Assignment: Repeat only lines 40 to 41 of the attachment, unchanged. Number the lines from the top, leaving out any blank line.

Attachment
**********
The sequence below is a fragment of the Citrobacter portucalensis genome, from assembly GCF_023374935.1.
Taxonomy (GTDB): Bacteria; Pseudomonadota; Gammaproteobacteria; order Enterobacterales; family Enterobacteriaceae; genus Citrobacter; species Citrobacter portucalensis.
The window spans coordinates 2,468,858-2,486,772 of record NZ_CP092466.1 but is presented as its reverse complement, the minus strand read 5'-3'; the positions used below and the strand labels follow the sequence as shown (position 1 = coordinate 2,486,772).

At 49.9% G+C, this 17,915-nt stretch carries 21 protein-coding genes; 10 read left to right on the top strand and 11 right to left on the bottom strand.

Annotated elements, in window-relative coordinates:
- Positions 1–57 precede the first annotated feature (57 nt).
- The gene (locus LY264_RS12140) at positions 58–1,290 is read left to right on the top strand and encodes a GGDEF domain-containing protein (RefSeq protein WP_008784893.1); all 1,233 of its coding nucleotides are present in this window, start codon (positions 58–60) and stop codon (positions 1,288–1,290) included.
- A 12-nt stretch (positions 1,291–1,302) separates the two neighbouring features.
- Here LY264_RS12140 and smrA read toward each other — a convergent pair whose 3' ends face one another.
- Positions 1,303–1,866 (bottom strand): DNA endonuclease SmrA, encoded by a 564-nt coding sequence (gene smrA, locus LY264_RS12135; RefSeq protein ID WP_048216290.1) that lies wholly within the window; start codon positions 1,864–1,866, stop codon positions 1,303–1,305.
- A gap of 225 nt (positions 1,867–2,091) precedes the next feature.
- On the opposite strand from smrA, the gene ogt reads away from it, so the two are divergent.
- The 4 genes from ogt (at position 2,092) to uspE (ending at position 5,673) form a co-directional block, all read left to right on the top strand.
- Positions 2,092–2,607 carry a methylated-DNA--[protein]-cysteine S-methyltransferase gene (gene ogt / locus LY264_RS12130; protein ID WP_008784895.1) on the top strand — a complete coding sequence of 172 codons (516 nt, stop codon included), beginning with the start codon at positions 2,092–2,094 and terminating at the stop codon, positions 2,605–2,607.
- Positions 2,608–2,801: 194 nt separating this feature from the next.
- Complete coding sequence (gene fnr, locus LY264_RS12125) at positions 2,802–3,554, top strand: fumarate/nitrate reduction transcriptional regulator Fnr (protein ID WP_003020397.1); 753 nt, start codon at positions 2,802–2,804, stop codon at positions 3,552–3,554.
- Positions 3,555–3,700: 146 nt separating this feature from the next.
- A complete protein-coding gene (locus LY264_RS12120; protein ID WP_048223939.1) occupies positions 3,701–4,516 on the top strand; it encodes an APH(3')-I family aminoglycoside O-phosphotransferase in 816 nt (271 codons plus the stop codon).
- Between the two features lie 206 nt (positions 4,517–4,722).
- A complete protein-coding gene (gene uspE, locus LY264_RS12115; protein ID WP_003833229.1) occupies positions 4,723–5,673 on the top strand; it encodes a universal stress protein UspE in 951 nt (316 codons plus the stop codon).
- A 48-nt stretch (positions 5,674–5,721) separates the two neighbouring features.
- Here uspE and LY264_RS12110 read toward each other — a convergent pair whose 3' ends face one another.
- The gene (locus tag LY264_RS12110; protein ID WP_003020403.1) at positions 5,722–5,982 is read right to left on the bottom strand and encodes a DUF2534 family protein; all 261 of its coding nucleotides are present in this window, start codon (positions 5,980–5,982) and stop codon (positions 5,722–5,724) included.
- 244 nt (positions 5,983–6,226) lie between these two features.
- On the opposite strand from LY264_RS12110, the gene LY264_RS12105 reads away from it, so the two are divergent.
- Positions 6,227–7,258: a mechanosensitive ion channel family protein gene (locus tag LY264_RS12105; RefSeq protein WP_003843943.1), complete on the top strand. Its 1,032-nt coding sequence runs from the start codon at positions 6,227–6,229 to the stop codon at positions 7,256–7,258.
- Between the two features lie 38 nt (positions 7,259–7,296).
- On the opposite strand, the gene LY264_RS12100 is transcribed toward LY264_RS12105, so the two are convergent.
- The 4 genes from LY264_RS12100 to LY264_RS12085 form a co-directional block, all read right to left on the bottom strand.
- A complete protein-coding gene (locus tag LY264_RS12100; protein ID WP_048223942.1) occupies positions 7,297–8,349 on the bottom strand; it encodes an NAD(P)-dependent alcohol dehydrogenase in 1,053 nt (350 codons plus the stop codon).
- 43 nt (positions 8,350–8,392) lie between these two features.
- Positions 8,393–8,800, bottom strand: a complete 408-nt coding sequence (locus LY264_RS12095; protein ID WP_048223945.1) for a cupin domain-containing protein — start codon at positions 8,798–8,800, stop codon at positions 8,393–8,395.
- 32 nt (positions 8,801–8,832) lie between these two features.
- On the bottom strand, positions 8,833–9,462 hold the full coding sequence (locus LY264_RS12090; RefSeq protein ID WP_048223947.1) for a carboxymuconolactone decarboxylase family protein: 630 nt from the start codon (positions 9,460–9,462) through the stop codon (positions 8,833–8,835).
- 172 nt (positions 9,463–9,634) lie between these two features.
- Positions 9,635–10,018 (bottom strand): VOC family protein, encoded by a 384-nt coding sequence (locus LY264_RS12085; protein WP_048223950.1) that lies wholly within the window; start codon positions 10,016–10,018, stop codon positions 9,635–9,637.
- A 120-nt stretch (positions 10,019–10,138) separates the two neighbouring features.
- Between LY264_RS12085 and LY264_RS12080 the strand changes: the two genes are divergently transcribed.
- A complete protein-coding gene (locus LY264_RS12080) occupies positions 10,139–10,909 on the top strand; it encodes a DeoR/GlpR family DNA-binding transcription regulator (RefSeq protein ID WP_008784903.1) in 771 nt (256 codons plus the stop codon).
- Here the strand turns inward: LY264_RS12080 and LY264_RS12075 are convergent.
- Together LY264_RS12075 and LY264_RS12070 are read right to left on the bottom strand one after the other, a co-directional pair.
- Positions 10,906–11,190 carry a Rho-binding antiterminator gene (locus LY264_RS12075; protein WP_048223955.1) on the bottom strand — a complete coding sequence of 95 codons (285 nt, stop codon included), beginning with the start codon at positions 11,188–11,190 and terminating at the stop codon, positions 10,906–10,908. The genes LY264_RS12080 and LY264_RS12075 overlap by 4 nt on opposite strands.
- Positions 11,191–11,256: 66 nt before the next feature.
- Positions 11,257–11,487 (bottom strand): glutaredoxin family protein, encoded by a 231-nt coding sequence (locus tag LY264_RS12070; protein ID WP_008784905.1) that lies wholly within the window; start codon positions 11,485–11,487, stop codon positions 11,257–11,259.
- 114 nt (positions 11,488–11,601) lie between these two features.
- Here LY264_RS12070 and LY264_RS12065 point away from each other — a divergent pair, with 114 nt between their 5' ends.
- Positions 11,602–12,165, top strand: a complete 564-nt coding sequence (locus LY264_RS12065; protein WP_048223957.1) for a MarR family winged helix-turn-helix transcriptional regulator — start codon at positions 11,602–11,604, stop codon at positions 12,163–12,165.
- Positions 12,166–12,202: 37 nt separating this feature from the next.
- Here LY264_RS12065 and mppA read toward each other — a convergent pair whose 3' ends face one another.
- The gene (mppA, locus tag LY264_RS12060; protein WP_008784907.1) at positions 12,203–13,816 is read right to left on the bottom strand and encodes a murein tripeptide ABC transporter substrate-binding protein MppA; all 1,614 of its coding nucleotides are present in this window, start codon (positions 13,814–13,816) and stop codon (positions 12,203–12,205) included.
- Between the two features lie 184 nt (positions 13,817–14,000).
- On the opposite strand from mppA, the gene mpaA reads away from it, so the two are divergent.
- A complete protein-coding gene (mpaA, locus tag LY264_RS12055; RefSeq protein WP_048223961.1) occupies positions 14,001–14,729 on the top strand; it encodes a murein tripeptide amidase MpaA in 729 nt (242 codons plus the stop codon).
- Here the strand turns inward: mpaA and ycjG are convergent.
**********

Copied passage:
- Here the strand turns inward: LY264_RS12080 and LY264_RS12075 are convergent.
- Together LY264_RS12075 and LY264_RS12070 are read right to left on the bottom strand one after the other, a co-directional pair.